The examination is best conducted in the following order: The horse should first be led at a walk in a straight line from the observer over as level a surface as possible, then turned about and brought back, that the examiner may notice the direction of the limbs and the manner in which the hoofs are moved and set to the ground. While the animal is moving away the observer notices particularly the hind limbs, and as it comes towards him he examines the fore-limbs. Then a few steps at a trot will not only show whether or not the animal is lame but will often remove all doubt in those cases in which, while the animal was walking, the examiner was unable to make up his mind as to which was the predominating position of the limb. The problem presented is, therefore, to determine whether or not the direction of the limbs, the lines of flight of the hoofs, and the manner in which they are set down and picked up are regular. If there are deviations from the normal they will fall either into the base-wide and toe-wide group or into the base-narrow and toe-narrow group. When clear upon these points the horse is allowed to stand quietly, and the observer, placing himself in front, examines the foot more closely, fixes the direction of the foot axis clearly in his mind, marks also the form and character of the hoofs and the position of the coronets, as far as these parts can be inspected from in front. At the same time each hoof should be closely inspected to determine whether the slant of both quarters corresponds to the direction of the long pastern, and whether the course of the wall from the coronet to the plantar border is straight or bent in or out (contraction, fullness). Walls curved from above to below always indicate an unnatural height of some section of the wall and a displacement of the base of support of the foot. In order to gain accurate and complete knowledge of the position of the limbs, the flight of the hoofs, and the manner of setting the foot to the ground, the horse must frequently be moved back and forth many times, especially when the standing position is somewhat irregular and the hoofs are of different shapes.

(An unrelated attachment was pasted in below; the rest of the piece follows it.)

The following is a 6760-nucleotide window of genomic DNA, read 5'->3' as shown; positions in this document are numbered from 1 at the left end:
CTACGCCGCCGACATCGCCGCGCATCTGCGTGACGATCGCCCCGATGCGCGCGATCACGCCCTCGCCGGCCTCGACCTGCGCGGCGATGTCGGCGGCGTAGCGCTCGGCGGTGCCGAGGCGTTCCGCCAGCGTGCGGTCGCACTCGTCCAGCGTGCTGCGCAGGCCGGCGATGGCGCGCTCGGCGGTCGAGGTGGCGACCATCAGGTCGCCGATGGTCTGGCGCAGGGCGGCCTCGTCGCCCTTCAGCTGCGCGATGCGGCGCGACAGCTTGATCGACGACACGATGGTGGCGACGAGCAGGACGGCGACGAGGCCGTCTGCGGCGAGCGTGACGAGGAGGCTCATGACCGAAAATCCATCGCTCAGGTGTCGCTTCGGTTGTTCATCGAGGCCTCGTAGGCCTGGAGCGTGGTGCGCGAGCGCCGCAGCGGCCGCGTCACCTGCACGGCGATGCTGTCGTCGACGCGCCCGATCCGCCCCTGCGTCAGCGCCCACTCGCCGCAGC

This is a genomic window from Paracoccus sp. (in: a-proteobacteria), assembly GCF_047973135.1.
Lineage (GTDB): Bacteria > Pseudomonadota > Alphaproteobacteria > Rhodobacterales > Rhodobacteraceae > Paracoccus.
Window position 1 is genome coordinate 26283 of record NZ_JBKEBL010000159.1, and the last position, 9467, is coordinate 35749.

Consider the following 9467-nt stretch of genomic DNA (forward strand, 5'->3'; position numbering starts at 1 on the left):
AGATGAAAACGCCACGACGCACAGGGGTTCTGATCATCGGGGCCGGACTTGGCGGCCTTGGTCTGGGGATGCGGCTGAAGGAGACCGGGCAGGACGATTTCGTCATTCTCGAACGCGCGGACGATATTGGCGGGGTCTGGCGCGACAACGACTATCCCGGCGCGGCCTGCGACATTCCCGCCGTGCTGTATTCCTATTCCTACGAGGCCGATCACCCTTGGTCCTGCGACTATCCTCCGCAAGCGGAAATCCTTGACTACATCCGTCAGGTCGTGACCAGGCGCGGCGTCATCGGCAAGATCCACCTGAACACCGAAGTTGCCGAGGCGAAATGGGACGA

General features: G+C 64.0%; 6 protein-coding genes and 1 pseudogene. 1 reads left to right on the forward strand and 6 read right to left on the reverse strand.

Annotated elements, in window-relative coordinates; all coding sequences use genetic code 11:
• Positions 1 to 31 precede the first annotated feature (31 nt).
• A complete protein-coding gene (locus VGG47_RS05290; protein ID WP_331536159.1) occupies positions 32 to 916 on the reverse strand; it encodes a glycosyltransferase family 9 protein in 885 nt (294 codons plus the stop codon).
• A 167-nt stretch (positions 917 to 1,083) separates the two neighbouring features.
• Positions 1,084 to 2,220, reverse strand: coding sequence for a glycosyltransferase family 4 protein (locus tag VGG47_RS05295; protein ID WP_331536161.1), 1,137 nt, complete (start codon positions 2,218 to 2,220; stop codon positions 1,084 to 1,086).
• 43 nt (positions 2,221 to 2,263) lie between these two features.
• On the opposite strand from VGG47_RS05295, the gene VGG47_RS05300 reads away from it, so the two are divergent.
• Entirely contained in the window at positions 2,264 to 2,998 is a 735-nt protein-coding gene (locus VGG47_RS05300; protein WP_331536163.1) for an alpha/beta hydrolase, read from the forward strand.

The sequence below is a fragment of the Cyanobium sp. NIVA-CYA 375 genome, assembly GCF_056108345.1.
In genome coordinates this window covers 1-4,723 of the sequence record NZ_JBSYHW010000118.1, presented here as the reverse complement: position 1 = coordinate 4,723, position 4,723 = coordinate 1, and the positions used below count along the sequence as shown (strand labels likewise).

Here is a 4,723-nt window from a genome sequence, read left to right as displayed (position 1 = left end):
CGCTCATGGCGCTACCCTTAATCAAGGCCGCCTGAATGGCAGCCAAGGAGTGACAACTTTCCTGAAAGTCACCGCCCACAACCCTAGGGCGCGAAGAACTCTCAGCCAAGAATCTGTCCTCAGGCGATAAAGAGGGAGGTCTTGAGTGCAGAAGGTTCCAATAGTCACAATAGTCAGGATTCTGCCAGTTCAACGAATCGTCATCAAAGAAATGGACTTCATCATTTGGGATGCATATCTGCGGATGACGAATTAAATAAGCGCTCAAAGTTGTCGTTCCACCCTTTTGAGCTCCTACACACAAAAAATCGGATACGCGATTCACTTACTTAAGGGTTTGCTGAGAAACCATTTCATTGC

At this point begins the examination of the position of the limbs, and the form of the feet and hoofs, in profile. After casting a glance over the entire body, so as to gain an idea of the animal’s weight, height, and length, the attention is turned to the position and direction of the limbs and hoofs. The eye should particularly note whether the form of the hoof corresponds to the position of the limb, and, furthermore, whether the slant of the pastern is the same as that of the wall at the toe, — that is, whether the foot axis is straight or broken; also whether the toes and quarters are parallel for the toe is sometimes bulging (convex) or hollowed out (concave) between the coronet and plantar border, and the quarters are frequently contracted and drawn or shoved under the foot (weak quarters). If the wall present rings the observer should note their position with reference to one another and to the coronet, and also their extent and furthermore should determine whether or not they cross one another (thrush of the frog). At the same time he should notice the length of the shoes.